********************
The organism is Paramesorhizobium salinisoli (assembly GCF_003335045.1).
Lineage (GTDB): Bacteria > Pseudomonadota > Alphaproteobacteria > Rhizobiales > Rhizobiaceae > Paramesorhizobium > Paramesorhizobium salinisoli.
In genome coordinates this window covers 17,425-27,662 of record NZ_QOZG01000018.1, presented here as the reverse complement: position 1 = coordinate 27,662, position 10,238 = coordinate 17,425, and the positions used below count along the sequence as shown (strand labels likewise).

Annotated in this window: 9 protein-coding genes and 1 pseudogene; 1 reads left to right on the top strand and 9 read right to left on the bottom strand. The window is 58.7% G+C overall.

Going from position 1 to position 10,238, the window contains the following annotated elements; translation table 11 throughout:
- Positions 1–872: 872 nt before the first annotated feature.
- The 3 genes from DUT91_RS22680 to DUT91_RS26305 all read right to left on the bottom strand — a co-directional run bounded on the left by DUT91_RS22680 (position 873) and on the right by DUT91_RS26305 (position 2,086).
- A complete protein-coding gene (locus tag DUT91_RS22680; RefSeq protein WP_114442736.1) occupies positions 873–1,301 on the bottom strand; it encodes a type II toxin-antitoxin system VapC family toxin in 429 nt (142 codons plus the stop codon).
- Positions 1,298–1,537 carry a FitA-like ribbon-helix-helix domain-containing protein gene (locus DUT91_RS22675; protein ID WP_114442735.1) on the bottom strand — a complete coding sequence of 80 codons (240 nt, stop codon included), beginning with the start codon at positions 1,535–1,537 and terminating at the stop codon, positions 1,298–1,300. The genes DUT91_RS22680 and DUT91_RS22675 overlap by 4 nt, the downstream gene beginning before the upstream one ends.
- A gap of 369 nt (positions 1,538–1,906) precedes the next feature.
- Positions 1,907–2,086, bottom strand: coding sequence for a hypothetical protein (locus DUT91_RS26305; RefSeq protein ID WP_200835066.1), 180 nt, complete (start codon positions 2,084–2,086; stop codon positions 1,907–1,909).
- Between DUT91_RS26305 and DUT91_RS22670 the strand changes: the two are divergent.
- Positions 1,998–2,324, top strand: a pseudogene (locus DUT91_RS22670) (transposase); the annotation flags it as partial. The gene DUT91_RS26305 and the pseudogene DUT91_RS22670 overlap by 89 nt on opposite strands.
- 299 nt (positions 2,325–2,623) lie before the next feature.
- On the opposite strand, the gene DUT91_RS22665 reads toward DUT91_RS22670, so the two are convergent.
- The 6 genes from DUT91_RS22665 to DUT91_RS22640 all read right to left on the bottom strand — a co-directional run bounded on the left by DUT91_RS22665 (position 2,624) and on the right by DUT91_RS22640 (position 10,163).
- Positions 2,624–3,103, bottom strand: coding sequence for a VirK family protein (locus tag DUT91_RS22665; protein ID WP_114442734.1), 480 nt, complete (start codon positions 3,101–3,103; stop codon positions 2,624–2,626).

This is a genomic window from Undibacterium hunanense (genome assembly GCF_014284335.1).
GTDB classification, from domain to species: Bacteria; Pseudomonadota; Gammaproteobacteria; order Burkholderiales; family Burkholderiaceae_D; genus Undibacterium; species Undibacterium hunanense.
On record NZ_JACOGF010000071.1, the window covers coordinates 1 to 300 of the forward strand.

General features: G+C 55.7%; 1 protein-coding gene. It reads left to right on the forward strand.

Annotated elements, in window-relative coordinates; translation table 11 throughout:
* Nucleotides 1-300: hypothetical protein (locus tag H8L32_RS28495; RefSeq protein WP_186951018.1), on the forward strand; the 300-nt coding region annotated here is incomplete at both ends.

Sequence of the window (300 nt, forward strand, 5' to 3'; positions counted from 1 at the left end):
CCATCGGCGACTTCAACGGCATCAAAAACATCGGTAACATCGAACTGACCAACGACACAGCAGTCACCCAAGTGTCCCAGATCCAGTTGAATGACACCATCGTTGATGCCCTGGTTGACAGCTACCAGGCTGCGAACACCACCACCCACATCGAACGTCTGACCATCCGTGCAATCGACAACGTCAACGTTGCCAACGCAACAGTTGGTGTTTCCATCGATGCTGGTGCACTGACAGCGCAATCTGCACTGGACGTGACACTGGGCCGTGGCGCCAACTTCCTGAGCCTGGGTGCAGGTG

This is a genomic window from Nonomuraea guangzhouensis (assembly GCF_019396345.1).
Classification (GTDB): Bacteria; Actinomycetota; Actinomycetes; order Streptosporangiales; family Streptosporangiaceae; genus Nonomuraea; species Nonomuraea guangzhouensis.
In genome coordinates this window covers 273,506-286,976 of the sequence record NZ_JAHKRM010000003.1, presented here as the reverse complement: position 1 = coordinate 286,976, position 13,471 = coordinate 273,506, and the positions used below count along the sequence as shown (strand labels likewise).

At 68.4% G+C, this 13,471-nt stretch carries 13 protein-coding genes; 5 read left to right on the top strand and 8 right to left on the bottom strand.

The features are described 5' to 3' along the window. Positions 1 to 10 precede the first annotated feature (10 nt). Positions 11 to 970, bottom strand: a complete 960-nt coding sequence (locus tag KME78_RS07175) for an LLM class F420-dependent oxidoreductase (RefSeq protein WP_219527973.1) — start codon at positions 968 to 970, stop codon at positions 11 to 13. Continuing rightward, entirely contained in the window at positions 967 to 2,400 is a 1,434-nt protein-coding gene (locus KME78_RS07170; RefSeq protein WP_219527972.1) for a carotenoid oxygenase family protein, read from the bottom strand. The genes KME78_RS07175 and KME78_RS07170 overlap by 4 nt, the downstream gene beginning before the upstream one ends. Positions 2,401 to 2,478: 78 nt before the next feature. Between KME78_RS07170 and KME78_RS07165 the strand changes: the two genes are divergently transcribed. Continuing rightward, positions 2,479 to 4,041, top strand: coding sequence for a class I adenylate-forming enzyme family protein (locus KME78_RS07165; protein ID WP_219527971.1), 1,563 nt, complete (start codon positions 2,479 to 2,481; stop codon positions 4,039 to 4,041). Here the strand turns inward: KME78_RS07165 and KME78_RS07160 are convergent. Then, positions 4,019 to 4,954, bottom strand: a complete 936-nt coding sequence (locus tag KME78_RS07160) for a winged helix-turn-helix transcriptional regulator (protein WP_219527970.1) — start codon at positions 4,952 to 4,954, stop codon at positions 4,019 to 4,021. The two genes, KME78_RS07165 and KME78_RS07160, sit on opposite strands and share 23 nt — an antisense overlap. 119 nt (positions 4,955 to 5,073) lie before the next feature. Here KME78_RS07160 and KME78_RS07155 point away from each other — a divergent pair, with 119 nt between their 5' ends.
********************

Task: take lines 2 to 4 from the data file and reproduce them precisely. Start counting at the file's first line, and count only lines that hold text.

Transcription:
Lineage (GTDB): Bacteria > Pseudomonadota > Alphaproteobacteria > Rhizobiales > Rhizobiaceae > Paramesorhizobium > Paramesorhizobium salinisoli.
In genome coordinates this window covers 17,425-27,662 of record NZ_QOZG01000018.1, presented here as the reverse complement: position 1 = coordinate 27,662, position 10,238 = coordinate 17,425, and the positions used below count along the sequence as shown (strand labels likewise).

Annotated in this window: 9 protein-coding genes and 1 pseudogene; 1 reads left to right on the top strand and 9 read right to left on the bottom strand. The window is 58.7% G+C overall.